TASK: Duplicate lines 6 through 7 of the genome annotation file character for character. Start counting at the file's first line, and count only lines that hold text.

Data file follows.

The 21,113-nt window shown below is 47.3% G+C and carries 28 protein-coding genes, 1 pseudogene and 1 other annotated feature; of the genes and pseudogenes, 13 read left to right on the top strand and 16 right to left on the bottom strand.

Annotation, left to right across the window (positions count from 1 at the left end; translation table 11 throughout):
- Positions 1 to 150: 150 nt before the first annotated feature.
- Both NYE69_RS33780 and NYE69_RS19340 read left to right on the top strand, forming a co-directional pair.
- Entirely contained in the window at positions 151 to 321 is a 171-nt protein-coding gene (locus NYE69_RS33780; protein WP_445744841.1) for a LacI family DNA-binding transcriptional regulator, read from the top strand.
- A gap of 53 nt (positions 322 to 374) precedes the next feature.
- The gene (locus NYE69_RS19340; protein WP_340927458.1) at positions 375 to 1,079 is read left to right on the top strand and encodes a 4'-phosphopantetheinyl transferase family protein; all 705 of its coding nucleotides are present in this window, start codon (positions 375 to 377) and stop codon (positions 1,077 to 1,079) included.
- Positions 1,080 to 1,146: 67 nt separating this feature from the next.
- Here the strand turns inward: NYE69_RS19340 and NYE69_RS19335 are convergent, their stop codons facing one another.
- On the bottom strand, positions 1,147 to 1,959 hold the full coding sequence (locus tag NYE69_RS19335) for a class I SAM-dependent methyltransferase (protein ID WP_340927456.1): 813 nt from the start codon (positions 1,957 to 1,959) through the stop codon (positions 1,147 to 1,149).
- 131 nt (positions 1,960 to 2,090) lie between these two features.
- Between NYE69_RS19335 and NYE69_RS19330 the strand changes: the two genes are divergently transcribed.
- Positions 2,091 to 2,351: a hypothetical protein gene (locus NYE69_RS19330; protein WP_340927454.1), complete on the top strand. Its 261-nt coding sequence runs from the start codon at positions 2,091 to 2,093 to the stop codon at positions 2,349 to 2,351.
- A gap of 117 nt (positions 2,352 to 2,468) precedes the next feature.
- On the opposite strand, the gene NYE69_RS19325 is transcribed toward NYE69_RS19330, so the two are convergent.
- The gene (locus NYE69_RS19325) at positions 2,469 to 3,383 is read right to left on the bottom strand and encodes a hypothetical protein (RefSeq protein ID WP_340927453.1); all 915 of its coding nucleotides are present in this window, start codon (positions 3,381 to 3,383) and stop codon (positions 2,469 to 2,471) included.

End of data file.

- A gap of 53 nt (positions 322 to 374) precedes the next feature.
- The gene (locus NYE69_RS19340; protein WP_340927458.1) at positions 375 to 1,079 is read left to right on the top strand and encodes a 4'-phosphopantetheinyl transferase family protein; all 705 of its coding nucleotides are present in this window, start codon (positions 375 to 377) and stop codon (positions 1,077 to 1,079) included.